Amidst all this decadence sits one of the most incredible properties you will ever have the pleasure of visiting; White Birch Farm. It is owned by Peter Brant, paper manufacturer, publisher of Interview magazine, art collector, husband of Stephanie Seymour (although now going through a famously acrimonious divorce) and of course, polo magnate. Brant started the Greenwich Polo Club - and the Bridgehampton Polo Club but that's for another post - in the eighties, as a way to bring high-goal games to the area. He also has his own polo team named after his farm. One of the world's top players, Mariano Aguerre, is the team leader who also happens to be my friend's business partner in Argentina, where they breed polo ponies. But I digress!

The polo club sits on Brant's property which comprises of not one, but two picture perfect polo fields alongside each other, surrounded by magnificent old trees.

Overlooking the fields is Brant's personal art gallery and non profit study centre, which includes an incredible collection of modern American art. Housed in a 1902 converted barn, it is open to the public by appointment, but that is also for another post!

And so to the game. There is something magical about being a part even for a brief moment, of this special world. Even though it is considered impossible to penetrate, you can still enjoy it from the sidelines - literally. All you need is a picnic rug, a chilled bottle of rose and some summer salads. The magnificent surroundings, horses and players will do the rest.

Images: mine, Sotheby's, luxist, berg properties, mine

Sunday, June 20, 2010

Enemies of the People

History, despite its wrenching pain, cannot be unlived, but if faced with courage, need not be lived again
- Maya Angelou -

Last night I went to a film that is part of the Human Rights Watch Film Festival, currently screening at the Lincoln Centre. This festival is in its 21st year here and focuses on documentaries that highlight the social, economic and political injustices that occur everywhere in the world.

Enemies of the People is a remarkable film by a Cambodian journalist who lost his immediate family in the late 70's under the Khmer Rouge. This film is both a personal and historical journey for Thet Sambath, to try and understand why nearly 2 million people were massacred in the killing fields. Smabath seeks out those involved in the killings, not for justice or retribution, but to leave a legacy of truth for the next generations.

Ordinary farmers and mid ranking soldiers openly and honestly recount their atrocities on the site of their killing fields. And the notorious "Brother Number 2," Nuon Chea, in his eighties now, tries to justify why it happened.

It is a difficult film to watch, but an important one. It raises alot of questions about justice, fear, forgiveness, the fragility of truth and the importance of remembering. It also reminds us that these types of things are still going on now and it is up to all of us to have the courage to speak out against them.

Human Rights Watch: http://www.hrw.org/ 

Wednesday, June 16, 2010

Ssshhh, I Can Hear You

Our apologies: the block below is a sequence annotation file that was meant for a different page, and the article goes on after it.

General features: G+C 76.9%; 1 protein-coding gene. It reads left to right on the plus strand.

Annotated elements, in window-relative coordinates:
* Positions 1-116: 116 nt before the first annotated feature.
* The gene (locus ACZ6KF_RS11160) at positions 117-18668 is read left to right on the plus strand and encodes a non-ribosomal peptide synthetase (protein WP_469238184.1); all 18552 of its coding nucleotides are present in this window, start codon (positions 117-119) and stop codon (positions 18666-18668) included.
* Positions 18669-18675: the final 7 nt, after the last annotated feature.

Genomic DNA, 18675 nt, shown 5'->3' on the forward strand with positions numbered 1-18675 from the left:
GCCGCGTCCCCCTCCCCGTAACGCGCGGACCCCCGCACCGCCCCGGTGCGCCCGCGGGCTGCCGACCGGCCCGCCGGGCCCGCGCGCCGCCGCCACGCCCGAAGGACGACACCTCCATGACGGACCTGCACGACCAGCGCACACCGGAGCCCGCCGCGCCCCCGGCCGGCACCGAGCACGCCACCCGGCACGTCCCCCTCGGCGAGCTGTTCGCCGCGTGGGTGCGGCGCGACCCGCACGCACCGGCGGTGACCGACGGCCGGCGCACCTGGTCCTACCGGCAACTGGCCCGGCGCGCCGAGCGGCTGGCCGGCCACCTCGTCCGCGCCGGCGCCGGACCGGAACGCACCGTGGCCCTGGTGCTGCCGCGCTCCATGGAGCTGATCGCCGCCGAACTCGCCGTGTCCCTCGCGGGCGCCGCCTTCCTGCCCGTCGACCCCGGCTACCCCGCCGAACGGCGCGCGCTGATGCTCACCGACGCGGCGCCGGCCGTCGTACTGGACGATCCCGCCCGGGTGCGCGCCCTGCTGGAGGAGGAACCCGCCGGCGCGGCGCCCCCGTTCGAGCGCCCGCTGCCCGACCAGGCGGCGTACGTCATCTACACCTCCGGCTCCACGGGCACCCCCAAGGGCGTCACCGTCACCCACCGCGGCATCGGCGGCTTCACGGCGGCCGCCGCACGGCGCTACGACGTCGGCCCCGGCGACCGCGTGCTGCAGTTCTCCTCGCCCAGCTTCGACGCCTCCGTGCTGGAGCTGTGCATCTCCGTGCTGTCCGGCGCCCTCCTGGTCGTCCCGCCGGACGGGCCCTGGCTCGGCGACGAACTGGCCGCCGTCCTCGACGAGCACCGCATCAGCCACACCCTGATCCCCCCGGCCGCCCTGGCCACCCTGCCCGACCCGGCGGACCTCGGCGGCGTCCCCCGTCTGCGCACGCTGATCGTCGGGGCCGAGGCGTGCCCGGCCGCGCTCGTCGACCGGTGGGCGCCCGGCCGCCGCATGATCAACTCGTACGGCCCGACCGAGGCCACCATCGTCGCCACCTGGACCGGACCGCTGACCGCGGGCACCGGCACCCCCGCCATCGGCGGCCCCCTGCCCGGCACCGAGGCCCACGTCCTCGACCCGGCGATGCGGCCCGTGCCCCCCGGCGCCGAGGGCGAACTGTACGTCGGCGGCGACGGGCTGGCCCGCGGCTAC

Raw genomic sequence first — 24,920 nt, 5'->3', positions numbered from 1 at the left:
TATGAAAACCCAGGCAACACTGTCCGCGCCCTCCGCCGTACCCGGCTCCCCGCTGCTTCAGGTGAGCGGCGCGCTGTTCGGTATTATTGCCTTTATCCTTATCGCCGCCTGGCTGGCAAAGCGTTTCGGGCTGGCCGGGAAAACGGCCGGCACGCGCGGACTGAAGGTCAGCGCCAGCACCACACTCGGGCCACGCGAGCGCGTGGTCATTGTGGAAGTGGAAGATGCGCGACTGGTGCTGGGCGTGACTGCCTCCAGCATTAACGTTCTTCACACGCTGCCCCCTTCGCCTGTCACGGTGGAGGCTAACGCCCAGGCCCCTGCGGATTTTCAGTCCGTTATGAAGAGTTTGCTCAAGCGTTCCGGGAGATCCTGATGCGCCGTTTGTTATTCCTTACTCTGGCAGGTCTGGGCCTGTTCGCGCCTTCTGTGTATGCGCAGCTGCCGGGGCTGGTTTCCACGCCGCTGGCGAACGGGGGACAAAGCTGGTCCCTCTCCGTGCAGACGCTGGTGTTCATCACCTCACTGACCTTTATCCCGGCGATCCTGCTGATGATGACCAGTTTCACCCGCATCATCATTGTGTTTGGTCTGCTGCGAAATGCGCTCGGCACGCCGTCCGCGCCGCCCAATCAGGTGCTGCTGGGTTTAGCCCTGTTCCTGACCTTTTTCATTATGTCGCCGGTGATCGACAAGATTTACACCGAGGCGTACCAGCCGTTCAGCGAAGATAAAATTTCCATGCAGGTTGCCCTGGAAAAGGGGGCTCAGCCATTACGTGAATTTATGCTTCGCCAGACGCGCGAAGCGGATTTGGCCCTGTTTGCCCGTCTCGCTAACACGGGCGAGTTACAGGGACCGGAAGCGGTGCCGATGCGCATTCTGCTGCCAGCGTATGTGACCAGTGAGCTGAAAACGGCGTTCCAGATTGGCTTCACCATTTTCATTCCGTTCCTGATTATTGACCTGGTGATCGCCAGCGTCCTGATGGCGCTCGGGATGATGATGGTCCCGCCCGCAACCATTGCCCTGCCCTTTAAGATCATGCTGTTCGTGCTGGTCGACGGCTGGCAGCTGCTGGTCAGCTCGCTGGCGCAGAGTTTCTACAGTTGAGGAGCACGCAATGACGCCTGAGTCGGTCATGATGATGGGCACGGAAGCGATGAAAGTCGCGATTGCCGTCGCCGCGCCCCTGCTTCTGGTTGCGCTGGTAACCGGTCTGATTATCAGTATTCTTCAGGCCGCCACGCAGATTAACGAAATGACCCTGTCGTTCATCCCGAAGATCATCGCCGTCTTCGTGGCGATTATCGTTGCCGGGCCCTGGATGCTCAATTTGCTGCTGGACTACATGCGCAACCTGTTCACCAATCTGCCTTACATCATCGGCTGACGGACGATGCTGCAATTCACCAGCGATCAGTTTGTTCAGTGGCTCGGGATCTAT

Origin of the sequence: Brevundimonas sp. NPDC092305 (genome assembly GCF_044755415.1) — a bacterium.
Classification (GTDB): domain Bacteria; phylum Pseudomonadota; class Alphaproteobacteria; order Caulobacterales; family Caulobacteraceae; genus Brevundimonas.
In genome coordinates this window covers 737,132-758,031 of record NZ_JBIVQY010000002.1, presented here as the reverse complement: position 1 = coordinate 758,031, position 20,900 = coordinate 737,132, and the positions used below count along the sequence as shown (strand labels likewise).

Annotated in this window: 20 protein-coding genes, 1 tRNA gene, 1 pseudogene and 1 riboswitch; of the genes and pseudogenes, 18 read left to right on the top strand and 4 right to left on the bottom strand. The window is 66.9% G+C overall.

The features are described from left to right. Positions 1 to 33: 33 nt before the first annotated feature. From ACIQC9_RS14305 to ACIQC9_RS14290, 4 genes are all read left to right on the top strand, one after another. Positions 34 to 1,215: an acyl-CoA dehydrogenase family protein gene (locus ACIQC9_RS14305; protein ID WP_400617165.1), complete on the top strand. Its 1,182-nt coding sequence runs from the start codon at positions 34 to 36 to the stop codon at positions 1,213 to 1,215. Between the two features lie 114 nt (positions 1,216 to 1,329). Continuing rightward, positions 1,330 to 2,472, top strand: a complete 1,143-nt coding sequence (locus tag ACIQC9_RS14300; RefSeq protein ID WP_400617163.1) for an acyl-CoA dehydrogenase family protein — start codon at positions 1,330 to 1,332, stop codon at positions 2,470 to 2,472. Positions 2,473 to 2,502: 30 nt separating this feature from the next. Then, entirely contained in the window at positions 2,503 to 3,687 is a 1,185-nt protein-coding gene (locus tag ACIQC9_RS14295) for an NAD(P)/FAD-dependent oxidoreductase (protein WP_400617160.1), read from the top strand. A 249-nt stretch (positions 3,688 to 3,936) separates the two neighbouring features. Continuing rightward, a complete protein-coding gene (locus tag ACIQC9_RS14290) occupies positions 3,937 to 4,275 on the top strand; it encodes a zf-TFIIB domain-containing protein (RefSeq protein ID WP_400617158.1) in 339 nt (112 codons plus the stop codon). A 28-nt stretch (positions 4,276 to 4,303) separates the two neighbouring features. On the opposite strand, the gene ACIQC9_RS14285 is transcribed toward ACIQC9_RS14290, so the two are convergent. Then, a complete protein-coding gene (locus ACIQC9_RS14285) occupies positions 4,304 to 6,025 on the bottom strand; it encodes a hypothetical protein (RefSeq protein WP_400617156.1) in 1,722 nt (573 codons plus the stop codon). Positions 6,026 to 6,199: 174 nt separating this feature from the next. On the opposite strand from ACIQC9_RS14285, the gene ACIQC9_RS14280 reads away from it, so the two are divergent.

There is a very famous corner in Grand Central Station where you only have to whisper to hear the other person some distance away.

Known as the "Whispering Gallery," it is located on the dining concourse. If you don't believe me, stand with a friend - or lover - in opposite corners of the large arched entryway. The low ceramic arches make for brilliant acoustics. A whisper becomes a shout. Many a marriage proposal has purportedly taken place here. And no doubt alot of other less savory proposals or admissions when physical distance is required between the parties!

Image: bowery boys

Sunday, June 13, 2010

Stay: East Hampton

So we are hosting an international press event in the Hamptons. We are lucky enough to be holding it in the pool house and garden of this incredibly beautiful home.

And the dinner is going to be at 2 long clothed tables in this beautiful barn, with cocktails on the lawn.

And because I had to do a scouting trip, this week, I got to stay in this heavenly hotel in East Hampton.

It is called c/o The Maidstone and reopened last year completely renovated in scandinavian style. It is full of bright colors and fabulous bold, graphic designs. Each room is named after a famous Scandinavian figure. My room was named after Astrid Lindgren, author of Pippi Longstocking. It was as colorful and fun as the books.

Other rooms include Tove Jansson, author of one of my favorite series as a child, the Finn Family Moomintrolls.

There is also the Karen Blixen room, Hans Christian Anderson, Edvard Munch and Eero Saarinen. Who knew there were so many famous scandinavians!

The hotel sits at the lower end of Main Street and looks over a graveyard (Americans are obsessed with graveyards and they always keep them so immaculate. See my post here).

If this last point puts you off, don't despair. There are plenty of other gorgeous boutique hotels in East Hampton. There is Hedges across the road from the Maidstone, but that unfortunately also looks over part of the same graveyard.

Or there is Baker House if you want a pool and are happy to pay US$700 for the lowest priced room.

Then there is 1770 house which also starts around the same price.

Or if you are happy with a less fancy room but a brilliant position, there is nothing wrong with the Huntting Inn. It sits across the road from the shops and also has a very popular restaurant called the Palm, which is where all the hoi poloi of East Hampton congregate over steaks on the weekend.

The Hamptons have to be one of my favorite places in the world because the area is so achingly beautiful. Stay tuned for more on this area over summer.

images: elle decor, mine, the kitchen designer, mine, amazon, mine, amazon, mine